Herman Strauss stopped by early Monday afternoon after leaving the Salvation Army’s Adult Day Care Center where he and his wife, Wanda, and others have gone every Monday for more than 10 years to provide musical entertainment to the folks there. Joining them that day was Gene Squyres, Bonnie Jumper, Lena Challender, Ann Boles, E. J. Ratliff and Ray Smith. Wanda Strauss always accompanies the group on the piano.
Herman Strauss has a full weekend ahead of him. On Friday evening, May 3, he plans to attend his 64th Lufkin class reunion at the Henderson retreat off Highway 103 where the group will enjoy a fish fry. Others in that class of 1950 were Robert McDonald, James Jones, Bubba Henderson and Jo Ann (Fairchilds) Stewart. The class of 1950 was the first year that the 12th grade was added. Saturday at 9 a.m. the group plans to meet at IHOP for breakfast and more visiting.
Saturday night Herman plans to attend the 1st Saturday night singing at the Beulah Congregational Methodist Church. He invites the public to come out and hear special guests, The Martin Family, sing at 7 p.m. Sunday morning, May 4, is Homecoming for the Beulah Congregational Methodist Church. Services begin at 10 a.m. Chet Strain and Trey Thompson will be the guest speakers. The music will be directed by Reginald Squyres and special music will be presented by the Bear Creek Boys, Tom Squyres and Herman Strauss. After the services, there is a Beulah School Reunion next door to the church in the Beulah Community Center where lunch will be served at 12:30 p.m. Everyone is invited to attend and bring a covered dish.
After telling us at the Round Table about those events, I asked Herman about his school days. He was a member of the DE (Distributive Education) class during his junior and senior years at Lufkin (he attended Beulah school through the seventh grade) and worked a half-day in the surveying department for Southern Pine Lumber Company with J.D. Winder and Jack Warner. At that time. A young Arthur Temple Jr. had a vision to make Diboll a better place to live. The survey crew’s project was to locate water and sewer lines and light poles to lay out new streets in Diboll. Herman remembers riding with Bob Musslewhite in his ’49 green Ford convertible “surveying” and then going back to the drafting table.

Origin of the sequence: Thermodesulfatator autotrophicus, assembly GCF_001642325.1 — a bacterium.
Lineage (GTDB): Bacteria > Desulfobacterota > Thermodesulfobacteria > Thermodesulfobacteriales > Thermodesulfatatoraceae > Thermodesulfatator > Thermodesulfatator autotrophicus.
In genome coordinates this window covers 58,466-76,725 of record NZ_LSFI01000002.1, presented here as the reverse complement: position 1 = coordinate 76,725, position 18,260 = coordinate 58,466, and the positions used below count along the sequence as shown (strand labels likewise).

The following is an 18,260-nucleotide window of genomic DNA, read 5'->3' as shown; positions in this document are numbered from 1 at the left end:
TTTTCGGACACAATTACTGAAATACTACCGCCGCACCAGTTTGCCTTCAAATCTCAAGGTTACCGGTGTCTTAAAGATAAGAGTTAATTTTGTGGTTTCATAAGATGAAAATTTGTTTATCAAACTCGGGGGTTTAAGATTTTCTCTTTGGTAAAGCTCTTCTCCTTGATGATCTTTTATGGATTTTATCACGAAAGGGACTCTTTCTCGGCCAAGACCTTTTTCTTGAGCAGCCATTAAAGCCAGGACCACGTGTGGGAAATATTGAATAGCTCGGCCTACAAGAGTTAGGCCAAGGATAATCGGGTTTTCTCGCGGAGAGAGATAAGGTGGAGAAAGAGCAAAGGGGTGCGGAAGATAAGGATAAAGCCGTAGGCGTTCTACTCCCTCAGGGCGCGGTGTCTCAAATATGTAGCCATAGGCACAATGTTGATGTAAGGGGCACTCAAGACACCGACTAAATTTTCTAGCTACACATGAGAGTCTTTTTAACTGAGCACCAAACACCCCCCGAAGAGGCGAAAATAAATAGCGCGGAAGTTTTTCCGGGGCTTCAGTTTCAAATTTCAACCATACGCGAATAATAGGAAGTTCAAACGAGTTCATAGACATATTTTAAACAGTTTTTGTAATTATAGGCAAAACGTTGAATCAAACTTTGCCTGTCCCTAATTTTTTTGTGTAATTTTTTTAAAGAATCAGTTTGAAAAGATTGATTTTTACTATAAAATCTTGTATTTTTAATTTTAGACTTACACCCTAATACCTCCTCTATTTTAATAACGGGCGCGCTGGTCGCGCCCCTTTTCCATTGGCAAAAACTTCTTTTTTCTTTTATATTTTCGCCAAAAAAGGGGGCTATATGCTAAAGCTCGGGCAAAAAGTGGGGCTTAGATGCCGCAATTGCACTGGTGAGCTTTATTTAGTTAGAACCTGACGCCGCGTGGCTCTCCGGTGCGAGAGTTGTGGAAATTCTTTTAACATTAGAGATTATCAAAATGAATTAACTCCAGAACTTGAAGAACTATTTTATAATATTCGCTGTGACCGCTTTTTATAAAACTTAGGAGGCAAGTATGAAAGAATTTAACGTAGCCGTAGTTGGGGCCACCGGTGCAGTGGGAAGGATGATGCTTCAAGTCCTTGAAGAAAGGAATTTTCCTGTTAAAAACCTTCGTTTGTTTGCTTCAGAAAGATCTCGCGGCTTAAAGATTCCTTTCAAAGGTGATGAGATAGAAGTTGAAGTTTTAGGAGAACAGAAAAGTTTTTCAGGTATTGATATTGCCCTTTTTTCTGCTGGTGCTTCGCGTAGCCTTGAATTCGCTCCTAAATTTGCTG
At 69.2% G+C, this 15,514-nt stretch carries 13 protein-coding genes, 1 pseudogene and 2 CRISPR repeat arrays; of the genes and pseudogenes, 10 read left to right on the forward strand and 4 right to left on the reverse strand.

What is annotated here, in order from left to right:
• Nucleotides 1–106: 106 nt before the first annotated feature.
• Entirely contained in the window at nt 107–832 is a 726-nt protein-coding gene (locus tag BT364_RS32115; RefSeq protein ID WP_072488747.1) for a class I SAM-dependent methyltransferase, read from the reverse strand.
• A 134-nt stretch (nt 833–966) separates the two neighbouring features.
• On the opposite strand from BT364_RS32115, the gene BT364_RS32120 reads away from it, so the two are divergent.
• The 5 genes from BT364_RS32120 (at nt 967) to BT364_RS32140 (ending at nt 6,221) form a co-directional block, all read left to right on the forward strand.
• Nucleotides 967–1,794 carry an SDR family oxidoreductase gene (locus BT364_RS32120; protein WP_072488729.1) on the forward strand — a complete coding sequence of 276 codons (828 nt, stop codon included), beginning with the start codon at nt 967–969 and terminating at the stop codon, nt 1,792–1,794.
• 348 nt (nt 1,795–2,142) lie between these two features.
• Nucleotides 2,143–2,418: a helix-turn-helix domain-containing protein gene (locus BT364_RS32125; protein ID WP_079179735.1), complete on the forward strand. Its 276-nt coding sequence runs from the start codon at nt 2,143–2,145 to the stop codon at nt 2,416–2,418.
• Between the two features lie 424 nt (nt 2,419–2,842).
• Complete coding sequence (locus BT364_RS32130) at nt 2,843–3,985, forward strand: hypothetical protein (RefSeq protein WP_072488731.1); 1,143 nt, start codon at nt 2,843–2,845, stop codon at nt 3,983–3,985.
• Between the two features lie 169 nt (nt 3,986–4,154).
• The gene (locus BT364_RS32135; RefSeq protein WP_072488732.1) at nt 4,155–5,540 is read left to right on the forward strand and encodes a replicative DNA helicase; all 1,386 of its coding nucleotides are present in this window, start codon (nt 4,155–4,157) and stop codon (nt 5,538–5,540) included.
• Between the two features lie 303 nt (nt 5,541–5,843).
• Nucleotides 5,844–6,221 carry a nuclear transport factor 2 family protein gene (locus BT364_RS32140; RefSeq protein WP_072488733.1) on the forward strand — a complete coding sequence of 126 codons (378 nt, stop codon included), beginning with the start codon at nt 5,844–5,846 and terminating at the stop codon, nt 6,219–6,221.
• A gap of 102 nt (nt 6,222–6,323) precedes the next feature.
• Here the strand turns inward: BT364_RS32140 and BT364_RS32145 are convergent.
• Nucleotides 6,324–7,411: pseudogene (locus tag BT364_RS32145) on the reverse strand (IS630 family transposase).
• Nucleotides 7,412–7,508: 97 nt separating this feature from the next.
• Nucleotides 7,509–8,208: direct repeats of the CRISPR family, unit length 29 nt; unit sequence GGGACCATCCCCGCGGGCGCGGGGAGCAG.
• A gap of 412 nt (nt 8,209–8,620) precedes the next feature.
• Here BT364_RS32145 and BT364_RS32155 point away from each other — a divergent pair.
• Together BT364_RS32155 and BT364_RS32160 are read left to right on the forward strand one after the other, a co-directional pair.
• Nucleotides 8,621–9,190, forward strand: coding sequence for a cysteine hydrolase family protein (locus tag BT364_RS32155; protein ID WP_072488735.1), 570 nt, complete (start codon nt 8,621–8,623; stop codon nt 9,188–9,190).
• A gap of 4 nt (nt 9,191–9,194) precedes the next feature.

The vision was to tear down the “Red Town” housing that was moved from the Fastrill logging camp and build better housing. Red Town included the area today on the east side of Highway 59 in Diboll between First Bank & Trust and the General Dollar store.
Joe “Tody” Denman, a former soda jerk who had recently graduated from Texas A&M after serving in the war, was hired as an engineer by Arthur Temple Jr. According to Herman, Joe Denman’s very first project was to design the “tourist court” located beside the Antler Hotel (the “L” shape concrete slab is still visible inside the school campus behind Brookshire Brothers). His next two projects were to design shopping centers for Pineland and Diboll. Joe Carter Denman, Jr.’s foot prints are still here as the Diboll ISD Administration building is part of the original Village Shopping Center that he designed.